[fc-discuss] Financial Cryptography Update: Blaming the Banks won't work

iang@iang.org iang@iang.org
Fri, 7 Oct 2005 16:39:56 +0100 (BST)

(((((( Financial Cryptography Update: Blaming the Banks won't work ))))))

                            October 07, 2005




Bruce Schneier outlines some of the factors behind phishing and then
tries to <a
ick it on the banks</a>.  Sorry, won't work - the Banks are victims in
this too, and what's more they are not in the direct loop.

Make Banks Responsible for Phishers

Push the responsibility -- all of it -- for identity theft onto the
financial institutions, and phishing will go away. This fraud will go
away not because people will suddenly get smart and quit responding to
phishing e-mails, because California has new criminal penalties for
phishing, or because ISPs will recognize and delete the e-mails. It
will go away because the information a criminal can get from a phishing
attack won't be enough for him to commit fraud -- because the companies
won't stand for all those losses.

If there's one general precept of security policy that is universally
true, it is that security works best when the entity that is in the
best position to mitigate the risk is responsible for that risk. Making
financial institutions responsible for losses due to phishing and
identity theft is the only way to deal with the problem. And not just
the direct financial losses -- they need to make it less painful to
resolve identity theft issues, enabling people to truly clear their
names and credit histories. Money to reimburse losses is cheap compared
with the expense of redesigning their systems, but anything less won't

You can't push all of the responsibility onto the FIs.	Here's why:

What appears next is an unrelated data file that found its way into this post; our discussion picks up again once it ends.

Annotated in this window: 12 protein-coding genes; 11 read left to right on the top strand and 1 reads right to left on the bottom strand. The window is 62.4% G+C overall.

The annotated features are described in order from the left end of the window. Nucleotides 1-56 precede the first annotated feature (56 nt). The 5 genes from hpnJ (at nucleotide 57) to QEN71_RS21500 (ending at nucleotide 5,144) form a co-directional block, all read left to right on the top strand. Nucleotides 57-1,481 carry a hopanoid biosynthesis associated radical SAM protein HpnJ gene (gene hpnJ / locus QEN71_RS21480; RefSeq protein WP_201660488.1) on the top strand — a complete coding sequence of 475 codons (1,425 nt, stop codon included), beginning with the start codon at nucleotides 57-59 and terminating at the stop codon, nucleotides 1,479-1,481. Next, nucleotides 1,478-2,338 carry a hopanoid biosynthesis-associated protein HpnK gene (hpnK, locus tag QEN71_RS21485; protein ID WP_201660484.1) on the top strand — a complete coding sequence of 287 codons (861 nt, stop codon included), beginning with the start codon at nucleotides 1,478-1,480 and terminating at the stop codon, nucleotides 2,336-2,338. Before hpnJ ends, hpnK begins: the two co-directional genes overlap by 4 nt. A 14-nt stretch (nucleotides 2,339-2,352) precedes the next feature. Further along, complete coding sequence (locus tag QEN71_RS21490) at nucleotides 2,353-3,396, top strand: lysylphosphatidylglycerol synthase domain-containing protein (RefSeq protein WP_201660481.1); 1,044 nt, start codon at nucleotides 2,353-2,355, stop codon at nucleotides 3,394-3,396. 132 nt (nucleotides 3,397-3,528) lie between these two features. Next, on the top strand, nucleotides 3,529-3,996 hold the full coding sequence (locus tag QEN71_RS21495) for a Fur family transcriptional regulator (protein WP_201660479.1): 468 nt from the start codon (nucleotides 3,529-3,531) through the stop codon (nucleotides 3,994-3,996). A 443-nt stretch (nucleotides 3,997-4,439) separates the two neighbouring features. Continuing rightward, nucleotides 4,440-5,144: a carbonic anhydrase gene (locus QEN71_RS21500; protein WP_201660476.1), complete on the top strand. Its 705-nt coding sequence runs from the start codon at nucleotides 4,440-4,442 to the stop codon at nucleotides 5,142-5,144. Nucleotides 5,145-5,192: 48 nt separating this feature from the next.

1.  Phishing is an attack on the user primarily and only secondarily on
the FI.  Consider what happens:  the phisher sends a request (by email)
to the user to have her send her details to him (using her browser). 
The parts in parentheses are optional but key:	phishing is an attack
on the browser using email to deliver the phish.  We can more or less
change the email to chat or SMS for example, but it is harder to change
the browser component.

What's constant about all those issues is that the banks aren't in that
primary loop as yet.  So even if they have all the responsibility they
are strictly limited in how they tell the user to "not do that."

2.  FIs aren't the only target of phishing.  Amazon and eBay are both
big targets.  So any attempt to stick it to the banks is just going to
shift the attention to all sorts of other areas.  Expect Amazon and
every other merchant to prefer not to have that happen.

3. If you want to stick it to anyone, go looking for where this came
from.  The banks picked up this security model from somewhere.	Here's
where:	the browser security model that was built on a miscast threat
analysis, the server security model that was subject to big company's
agendas, and the client security model which is simply best described
as "Insecurity by Microsoft."  All of these elements are broken, in the
security jargon.

If you want someone to blame for phishing in the wider sense, look to
who pushed the tech (Microsoft, three times over.  RSADSI, Verisign,
Netscape for the browser security model.  For server side, Sun, IBM,
and thousands of security experts who said that as long as you buy our
firewall you'll be OK.	And don't forget whoever audited these systems
and said they were secure.  Yes, you four, or is it three... you know
who I'm talking about.)

Ask this long list of beneficiaries how much liability *they* have for
a breach.  The answer may surprise:  Nix, zip, nada, zilch.  Zero in
all currencies.  So if you stick it to the banks, guess who's next on
the list?

4.  Taking a risk truism and extending it to a particular case is
dangerous.  It may be that security works best when those in the best
position take on responsibility for those risks they can best mitigate.
 And it's clear that the banks are the larger party here and well
capable of doing something to address phishing.

But if you put *all* the responsibility onto one party, not only do you
have a measurement problem, you'll also have a moral hazard problem. 
Users will then shop and hook with gay abandon.  How are banks supposed
to keep up with attacks by both users and phishers?  Turn off online
banking is the only answer I can think of.

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